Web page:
What do you feel creative people over 50 can offer over someone 20 years their junior, things that are unappreciated, or just plain overlooked?
Older creatives got into advertising because they were drawn to story. This still matters. Humans like narratives with beginnings, middles, and endings. We’re hardwired that way. Seasoned creatives were trained to do this, and it still works.
"Older creatives got into advertising because they were drawn to story. This still matters. Humans like narratives with beginnings, middles, and endings."
What is your advice to people who are nearing or over 40 in the ad industry?
I hate to say it, but maybe think about going client-side? Some of my favorite creatives have made the jump from traditional agencies to running internal creative departments, and they’re not only happier, but they’re also making more money and have more control.
Branching out and trying new things is also important. I recently started doing stand-up comedy and in addition to being a lot of fun, it has helped me become a better joke writer and director. Watch any stand up and their jokes almost always fall into four categories — things that are weird, scary, bugs me, or that they hate. This is their premise. In ad speak, it’s the concept. Comedians then go into their bit, the “act out.” In advertising, this is the execution. Finally, both comedians and ads tie up their jokes with a button or tag.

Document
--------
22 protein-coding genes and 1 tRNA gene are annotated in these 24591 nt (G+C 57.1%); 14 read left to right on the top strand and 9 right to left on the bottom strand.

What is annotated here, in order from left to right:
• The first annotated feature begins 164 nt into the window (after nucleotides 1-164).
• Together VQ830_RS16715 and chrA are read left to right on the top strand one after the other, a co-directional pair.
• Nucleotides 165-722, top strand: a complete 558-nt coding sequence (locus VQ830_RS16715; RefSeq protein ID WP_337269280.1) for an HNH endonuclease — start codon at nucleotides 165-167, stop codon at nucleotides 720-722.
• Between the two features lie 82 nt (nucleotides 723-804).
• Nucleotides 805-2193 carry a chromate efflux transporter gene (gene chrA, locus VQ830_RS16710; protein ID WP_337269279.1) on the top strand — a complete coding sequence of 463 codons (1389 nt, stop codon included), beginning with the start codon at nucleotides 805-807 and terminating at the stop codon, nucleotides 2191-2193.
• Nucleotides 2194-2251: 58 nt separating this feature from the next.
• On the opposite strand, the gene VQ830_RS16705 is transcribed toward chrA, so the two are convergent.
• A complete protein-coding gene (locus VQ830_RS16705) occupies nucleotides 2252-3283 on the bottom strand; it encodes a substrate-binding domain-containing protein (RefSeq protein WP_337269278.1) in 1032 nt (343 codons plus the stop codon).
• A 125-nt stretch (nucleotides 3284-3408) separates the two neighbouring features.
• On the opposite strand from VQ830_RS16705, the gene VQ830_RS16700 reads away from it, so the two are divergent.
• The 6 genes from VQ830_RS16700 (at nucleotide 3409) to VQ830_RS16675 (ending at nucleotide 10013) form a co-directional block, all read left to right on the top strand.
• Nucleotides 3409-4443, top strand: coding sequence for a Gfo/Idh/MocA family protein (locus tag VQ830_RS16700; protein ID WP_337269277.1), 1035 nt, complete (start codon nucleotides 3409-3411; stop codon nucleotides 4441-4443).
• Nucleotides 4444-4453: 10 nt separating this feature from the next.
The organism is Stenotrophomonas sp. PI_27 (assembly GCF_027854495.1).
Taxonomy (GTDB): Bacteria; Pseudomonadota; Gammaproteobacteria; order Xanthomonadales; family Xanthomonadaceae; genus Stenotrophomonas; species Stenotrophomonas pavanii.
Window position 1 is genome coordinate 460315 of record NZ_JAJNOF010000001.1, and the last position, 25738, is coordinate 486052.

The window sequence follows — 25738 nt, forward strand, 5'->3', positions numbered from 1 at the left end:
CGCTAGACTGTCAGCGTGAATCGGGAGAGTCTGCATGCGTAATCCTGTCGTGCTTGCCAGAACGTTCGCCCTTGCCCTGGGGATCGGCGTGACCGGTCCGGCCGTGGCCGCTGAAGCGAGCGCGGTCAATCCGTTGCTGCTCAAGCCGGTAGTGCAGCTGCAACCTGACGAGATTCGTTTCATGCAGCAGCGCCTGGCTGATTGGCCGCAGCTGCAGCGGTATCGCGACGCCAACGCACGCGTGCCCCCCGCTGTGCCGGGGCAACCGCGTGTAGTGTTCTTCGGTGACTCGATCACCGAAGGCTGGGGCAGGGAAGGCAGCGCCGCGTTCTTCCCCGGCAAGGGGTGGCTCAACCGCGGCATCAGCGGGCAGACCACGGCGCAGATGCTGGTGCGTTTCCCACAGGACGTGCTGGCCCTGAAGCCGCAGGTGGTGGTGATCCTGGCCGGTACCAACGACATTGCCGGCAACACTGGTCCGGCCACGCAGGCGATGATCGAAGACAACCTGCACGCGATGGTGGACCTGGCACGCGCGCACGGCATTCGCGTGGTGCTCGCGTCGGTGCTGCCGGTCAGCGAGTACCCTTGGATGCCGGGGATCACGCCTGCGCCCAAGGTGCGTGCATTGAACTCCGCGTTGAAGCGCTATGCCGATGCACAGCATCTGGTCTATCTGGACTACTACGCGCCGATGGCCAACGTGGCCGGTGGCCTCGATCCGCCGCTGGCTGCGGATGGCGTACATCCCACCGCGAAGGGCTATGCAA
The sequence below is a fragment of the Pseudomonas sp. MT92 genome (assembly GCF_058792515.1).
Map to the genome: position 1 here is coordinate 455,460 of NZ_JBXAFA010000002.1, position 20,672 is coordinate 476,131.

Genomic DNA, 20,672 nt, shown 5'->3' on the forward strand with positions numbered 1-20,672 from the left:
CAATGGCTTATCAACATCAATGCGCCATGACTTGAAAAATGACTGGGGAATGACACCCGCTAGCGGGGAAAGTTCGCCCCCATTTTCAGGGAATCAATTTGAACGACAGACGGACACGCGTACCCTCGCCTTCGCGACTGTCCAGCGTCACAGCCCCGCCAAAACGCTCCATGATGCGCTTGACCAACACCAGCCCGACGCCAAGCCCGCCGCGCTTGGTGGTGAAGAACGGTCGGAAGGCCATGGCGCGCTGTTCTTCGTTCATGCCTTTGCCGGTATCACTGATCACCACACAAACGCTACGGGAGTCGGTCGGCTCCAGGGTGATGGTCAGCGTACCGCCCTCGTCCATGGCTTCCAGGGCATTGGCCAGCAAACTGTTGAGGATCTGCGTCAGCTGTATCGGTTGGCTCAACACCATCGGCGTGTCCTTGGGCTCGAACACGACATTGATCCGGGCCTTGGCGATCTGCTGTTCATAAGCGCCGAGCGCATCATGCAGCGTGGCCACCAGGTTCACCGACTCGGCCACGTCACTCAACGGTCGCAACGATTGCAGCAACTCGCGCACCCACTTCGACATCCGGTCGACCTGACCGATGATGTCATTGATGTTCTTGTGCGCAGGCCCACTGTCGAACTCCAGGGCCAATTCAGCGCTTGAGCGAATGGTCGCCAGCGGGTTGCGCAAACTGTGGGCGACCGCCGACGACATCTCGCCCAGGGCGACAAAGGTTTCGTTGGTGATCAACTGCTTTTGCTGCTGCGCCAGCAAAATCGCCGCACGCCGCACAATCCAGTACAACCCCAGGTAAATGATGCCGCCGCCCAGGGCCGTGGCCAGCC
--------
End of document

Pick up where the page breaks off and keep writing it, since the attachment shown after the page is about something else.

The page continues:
How are you approaching the next 10 years? What does your future hold?
As a commercial director, there’s only so much you can do to look for work. When you’re not busy, you need to have other outlets. I’m writing a movie I want to make next year, and it’s nice to have this creative outlet. I’ve learned to enjoy the process of working on the script every day, and not worrying so much about when I’ll get into production. When the script is ready, it will attract the right people and will get made.
"As far as unions, I’m in the DGA and love it. The health insurance is top-notch, and so is the pension. Freelance creatives would be wise to do the same."
What do you see as potential solutions for ageism in the industry? Any thoughts on possibly unionizing?
The 18-35 demo isn’t as prized as it used to be. People over 60 are spending more, and they’re more faithful. Young viewers are media agnostic. They might get their videos on Instagram today and Tik Tok tomorrow. But when my dad signs up with YouTube T.V. or Hulu, he ain’t going anywhere, and knowing where to find people is extremely valuable for advertisers.
As far as unions, I’m in the DGA and love it. The health insurance is top-notch, and so is the pension. Freelance creatives would be wise to do the same.
What are some positive things you’ve experienced as you’ve grown older in the business?
The highs are lower and the lows are higher. I’ve gotten comfortable riding the waves of this business and have learned to look at the big picture. I’ve also gotten good at resorting to stock cliches like “riding waves” and “looking at the big picture” as a defense mechanism against crying myself to sleep.
Who do you look to for inspiration?
I read as much as possible for inspiration. Great stories feature great characters, and novels are like master classes for creating them.